Valence electrons 1 The outer most electrons are the only electrons involved in chemical bonding. A valance electron is an outermost electron of an atom that participates in chemical bonding. Valence electrons have the most energy out of all the electrons in an atom. The number of valence electrons in each atom of an element can help determine the type and the number of bonds It can form.
Periods Each row is called a “period” The elements in each period (row) have the same number of shells
Groups Each column is called a “group” Each element in a group has the same number of electrons in their outer orbital, also known as “shells”. Except for He, it has 2 electrons The electrons in the outer shell are called “valence electrons”
Transition Metals Transition Metals have slightly different rules for shells and valence electrons. This is something you will learn about in High School Chemistry.
Electron dot diagrams The electron dot diagram is a model that represents valence electrons in an atom as dots around the element’s chemical symbol. They help predict how an atom will bond with other atoms. Dots representing valence electrons, are placed one-by-one on each side of an element’s chemical symbol until all the dots are used. Some dots will be paired up; others will not. The number of unpaired dots is often the number of bonds an atom can form.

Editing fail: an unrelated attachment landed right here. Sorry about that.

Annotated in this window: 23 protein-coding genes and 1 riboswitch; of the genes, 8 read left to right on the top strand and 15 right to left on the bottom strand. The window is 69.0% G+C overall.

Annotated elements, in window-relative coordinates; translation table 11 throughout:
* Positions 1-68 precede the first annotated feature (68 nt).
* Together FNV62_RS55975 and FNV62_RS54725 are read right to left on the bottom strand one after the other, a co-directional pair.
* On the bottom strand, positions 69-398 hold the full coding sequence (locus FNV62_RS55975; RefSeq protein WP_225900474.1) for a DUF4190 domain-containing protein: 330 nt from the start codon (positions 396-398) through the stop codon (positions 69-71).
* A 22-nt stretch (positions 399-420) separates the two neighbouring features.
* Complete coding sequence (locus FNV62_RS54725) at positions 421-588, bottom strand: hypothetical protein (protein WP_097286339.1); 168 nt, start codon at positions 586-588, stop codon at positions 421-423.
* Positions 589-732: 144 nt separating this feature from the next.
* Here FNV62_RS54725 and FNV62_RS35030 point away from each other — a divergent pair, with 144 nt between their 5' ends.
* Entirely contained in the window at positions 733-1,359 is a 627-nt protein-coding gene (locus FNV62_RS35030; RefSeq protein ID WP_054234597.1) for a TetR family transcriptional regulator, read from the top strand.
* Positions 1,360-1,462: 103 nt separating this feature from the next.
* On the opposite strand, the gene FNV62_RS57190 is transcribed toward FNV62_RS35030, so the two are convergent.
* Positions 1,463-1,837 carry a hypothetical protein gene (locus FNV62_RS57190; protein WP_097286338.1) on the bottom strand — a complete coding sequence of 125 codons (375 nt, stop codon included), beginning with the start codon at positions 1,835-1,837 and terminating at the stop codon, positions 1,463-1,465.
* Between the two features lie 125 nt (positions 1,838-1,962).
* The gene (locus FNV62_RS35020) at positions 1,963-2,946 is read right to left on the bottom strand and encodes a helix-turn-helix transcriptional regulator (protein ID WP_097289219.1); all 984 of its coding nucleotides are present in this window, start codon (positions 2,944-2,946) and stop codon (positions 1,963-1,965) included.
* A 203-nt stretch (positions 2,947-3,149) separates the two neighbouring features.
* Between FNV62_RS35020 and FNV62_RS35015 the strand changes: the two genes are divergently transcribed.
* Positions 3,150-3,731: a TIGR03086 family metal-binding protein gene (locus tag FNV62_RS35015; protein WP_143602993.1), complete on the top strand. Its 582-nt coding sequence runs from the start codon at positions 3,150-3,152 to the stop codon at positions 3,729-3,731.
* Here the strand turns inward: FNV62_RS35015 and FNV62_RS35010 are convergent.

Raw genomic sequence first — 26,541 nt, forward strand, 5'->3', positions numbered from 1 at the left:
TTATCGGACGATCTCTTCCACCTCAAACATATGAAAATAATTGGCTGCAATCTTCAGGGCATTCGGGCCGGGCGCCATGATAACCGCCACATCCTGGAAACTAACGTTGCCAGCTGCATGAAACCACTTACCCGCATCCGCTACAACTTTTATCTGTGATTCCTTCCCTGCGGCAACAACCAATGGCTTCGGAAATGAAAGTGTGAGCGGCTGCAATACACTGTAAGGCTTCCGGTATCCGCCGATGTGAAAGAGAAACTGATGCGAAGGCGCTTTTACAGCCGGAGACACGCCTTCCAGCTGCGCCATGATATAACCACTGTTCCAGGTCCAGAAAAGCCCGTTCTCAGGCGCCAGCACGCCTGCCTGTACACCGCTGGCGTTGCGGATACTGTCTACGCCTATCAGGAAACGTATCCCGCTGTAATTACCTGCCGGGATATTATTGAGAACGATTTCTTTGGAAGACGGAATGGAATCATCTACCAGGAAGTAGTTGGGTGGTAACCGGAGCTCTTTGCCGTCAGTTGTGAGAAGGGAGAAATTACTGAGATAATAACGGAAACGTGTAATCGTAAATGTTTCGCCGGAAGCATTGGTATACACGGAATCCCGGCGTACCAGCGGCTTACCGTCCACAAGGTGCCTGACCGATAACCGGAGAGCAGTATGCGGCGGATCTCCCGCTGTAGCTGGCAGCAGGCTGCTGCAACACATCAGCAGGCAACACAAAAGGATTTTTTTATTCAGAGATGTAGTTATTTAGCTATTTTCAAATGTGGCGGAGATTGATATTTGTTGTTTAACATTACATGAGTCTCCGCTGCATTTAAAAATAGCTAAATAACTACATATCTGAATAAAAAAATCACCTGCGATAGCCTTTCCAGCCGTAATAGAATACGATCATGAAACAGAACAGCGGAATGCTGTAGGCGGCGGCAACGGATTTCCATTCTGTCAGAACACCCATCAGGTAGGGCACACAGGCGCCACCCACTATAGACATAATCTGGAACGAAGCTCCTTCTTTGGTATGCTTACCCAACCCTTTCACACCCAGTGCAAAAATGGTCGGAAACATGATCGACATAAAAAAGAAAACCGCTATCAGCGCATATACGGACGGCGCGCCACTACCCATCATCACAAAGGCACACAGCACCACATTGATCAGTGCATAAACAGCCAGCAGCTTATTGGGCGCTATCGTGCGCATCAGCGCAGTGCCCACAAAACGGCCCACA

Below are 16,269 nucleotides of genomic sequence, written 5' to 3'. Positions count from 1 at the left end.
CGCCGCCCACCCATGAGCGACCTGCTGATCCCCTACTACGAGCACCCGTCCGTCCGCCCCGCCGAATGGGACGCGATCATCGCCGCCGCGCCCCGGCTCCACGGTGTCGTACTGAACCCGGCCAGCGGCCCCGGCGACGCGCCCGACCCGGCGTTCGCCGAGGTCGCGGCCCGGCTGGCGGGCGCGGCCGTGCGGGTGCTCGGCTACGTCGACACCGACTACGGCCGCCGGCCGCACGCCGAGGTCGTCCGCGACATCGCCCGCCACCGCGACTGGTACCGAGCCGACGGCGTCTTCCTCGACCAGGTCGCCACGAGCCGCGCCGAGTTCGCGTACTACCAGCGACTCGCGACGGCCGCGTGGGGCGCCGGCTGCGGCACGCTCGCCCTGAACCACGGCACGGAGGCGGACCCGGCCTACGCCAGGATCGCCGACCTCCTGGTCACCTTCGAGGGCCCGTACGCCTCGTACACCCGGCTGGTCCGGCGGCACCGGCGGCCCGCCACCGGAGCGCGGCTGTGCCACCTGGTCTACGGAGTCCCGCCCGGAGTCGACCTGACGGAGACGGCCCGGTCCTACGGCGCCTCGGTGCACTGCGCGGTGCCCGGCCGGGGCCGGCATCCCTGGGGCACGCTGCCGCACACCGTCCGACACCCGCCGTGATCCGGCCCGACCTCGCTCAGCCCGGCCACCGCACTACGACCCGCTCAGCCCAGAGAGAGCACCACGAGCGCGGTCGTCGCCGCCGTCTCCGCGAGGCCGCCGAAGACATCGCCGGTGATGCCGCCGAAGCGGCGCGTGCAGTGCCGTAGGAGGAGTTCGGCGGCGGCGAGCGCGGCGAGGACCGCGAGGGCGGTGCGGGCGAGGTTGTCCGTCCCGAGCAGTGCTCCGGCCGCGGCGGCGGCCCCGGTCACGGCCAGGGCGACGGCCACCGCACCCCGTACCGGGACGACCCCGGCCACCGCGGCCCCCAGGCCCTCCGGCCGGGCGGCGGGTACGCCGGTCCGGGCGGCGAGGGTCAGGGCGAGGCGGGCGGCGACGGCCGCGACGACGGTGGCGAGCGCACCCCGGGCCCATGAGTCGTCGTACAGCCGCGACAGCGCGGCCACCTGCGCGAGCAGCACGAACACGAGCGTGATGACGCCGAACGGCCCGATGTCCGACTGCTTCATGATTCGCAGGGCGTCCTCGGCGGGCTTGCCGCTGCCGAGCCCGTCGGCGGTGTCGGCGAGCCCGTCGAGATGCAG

Practice with Electron Dot Diagrams 1.How many valence electrons does each element have? 2.How many bonds can each element form? 1.Hydrogen Valence: Bonds: 2. Neon Valence: Bonds: 3. Calcium Valence: Bonds: 4. Sulfur Valence: Bonds: 5. Aluminum Valence: Bonds:
Practice with Electron Dot Diagrams 1.How many valence electrons does each element have? 2.How many bonds can each element form? 1.Hydrogen Valence: 1 Bonds: 1 (1 shell) 2. Neon Valence: 8 Bonds: 0 - stable 3. Calcium Valence: 2 Bonds: 6 4. Sulfur Valence: 6 Bonds: 2 5. Aluminum Valence: 3 Bonds: 5
Nobel gases The elements in group 18 are Nobel gases. Except for helium, nobel gases have eight valence electrons and are chemically stable. Chemically stable atoms usually don’t react or form bonds easily with other atoms.
Stable and Unstable atoms Atoms with unpaired dots in their electron dot diagrams are reactive, or chemically unstable. Many atoms become more stable by forming chemical bonds with other atoms. When an atom forms a bond, it gains, loses or shares valence electrons with the other atom(s). The most stable atoms have 8 valence electrons.
Chemical bonding Chemical bonding is the joining of atoms to form new substances. A chemical bond is an interaction that holds two atoms together. Most atoms form bonds by gaining, losing, or sharing valence electrons until they fill their outer shell to become “happy”.
Types of Chemical Bonds There are two types of chemical bonds we will discuss: ionic bonds and covalent bonds.
Covalent Bonds Covalent bonds happen when atoms share electrons. For example: Chlorine needs one electron to have a full outer shell so it can share 2 electrons with another Chlorine atom and become stable.
Covalent Bonds Another very important covalent bond is H + H + O = H2O
Ionic Bonds Ionic bonds happen when electrons are transferred from one atom to another, causing the atom to become either positively charged or negatively charged. Na + Cl = Na Cl Table Salt